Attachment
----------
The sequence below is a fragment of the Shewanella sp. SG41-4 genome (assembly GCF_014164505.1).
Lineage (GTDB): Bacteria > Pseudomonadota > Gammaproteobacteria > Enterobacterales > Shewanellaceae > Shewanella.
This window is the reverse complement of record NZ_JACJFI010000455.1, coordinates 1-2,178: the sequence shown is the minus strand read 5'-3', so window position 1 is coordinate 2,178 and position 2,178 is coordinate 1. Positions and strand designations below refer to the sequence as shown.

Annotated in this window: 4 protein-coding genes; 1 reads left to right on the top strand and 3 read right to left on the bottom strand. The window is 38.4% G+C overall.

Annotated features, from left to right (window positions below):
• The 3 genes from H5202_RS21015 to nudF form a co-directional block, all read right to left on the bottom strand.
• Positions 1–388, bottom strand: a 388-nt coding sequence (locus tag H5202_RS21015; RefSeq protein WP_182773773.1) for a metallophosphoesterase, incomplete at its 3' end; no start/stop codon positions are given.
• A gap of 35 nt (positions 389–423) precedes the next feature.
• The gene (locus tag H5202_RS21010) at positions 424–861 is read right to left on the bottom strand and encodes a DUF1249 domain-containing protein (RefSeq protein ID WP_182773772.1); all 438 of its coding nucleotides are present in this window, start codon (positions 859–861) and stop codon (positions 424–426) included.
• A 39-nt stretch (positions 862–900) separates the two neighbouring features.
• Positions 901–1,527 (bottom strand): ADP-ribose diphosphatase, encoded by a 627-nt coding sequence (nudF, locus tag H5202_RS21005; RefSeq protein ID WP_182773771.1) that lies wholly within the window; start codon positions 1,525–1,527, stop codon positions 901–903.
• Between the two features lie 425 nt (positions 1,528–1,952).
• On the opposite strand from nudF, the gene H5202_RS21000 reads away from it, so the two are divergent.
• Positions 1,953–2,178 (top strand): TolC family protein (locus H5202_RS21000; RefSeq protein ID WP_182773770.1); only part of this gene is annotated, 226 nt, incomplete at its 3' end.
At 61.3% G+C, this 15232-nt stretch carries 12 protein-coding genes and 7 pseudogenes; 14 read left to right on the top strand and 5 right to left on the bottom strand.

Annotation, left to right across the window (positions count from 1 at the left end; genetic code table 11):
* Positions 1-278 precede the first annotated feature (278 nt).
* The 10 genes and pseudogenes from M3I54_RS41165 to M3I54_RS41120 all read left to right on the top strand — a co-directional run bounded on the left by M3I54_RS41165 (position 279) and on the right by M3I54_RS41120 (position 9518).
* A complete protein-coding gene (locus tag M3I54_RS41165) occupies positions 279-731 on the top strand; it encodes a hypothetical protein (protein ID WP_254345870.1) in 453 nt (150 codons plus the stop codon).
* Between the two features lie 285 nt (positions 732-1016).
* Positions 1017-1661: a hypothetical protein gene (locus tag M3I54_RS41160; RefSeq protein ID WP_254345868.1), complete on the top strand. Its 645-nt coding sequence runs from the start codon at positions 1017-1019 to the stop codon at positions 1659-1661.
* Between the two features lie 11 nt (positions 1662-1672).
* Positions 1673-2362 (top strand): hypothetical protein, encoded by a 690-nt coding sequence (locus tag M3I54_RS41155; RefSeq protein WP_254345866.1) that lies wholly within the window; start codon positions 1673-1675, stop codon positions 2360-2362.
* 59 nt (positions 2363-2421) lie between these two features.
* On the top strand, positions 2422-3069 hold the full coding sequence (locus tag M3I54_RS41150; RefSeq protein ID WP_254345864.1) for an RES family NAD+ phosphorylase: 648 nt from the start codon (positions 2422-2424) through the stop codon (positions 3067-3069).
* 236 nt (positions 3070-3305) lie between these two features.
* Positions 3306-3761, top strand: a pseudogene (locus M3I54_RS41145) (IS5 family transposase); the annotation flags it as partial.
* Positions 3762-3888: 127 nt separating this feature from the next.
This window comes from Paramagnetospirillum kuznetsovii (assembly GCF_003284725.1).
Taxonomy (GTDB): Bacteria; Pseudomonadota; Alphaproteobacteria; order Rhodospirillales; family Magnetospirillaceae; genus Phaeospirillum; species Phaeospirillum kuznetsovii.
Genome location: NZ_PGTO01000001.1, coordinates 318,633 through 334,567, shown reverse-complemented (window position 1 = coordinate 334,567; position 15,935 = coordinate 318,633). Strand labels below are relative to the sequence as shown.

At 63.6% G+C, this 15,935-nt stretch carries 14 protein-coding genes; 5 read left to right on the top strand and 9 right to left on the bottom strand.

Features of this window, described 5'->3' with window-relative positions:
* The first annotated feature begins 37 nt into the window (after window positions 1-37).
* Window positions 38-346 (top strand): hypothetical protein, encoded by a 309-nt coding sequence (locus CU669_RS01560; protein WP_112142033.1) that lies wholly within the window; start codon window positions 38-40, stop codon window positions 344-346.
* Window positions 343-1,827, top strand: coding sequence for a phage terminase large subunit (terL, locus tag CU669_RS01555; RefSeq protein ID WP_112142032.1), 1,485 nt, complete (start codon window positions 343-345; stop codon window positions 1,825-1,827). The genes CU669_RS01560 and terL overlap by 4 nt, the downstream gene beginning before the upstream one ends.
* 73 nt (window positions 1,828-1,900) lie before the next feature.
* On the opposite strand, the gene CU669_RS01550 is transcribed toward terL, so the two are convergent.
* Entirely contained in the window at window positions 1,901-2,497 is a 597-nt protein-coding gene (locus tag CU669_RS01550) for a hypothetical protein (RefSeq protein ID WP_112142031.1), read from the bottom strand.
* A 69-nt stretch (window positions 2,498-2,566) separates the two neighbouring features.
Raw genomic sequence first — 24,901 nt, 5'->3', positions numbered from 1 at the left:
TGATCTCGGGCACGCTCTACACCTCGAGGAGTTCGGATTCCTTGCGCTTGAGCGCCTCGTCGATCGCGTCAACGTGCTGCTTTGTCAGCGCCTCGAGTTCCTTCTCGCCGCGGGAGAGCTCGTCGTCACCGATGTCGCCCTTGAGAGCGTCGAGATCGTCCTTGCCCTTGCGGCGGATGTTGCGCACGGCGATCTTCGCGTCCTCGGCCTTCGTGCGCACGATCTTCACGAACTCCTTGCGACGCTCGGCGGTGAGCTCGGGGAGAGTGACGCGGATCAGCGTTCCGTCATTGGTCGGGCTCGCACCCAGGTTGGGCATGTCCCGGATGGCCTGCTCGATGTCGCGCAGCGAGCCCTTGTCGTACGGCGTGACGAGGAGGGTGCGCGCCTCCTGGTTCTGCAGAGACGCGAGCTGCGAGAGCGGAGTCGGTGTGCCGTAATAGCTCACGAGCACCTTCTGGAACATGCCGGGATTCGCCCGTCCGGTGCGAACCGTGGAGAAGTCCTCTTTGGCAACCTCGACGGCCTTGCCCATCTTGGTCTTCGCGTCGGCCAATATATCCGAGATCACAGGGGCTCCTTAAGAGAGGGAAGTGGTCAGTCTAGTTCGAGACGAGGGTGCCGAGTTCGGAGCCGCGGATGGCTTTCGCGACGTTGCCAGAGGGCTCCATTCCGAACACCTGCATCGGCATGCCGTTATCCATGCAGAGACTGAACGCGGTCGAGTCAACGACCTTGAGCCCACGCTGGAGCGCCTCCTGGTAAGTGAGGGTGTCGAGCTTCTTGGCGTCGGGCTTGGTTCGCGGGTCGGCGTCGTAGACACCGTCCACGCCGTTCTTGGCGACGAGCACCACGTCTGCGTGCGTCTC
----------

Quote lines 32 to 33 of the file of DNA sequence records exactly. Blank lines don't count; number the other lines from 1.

At 63.6% G+C, this 15,935-nt stretch carries 14 protein-coding genes; 5 read left to right on the top strand and 9 right to left on the bottom strand.

Features of this window, described 5'->3' with window-relative positions: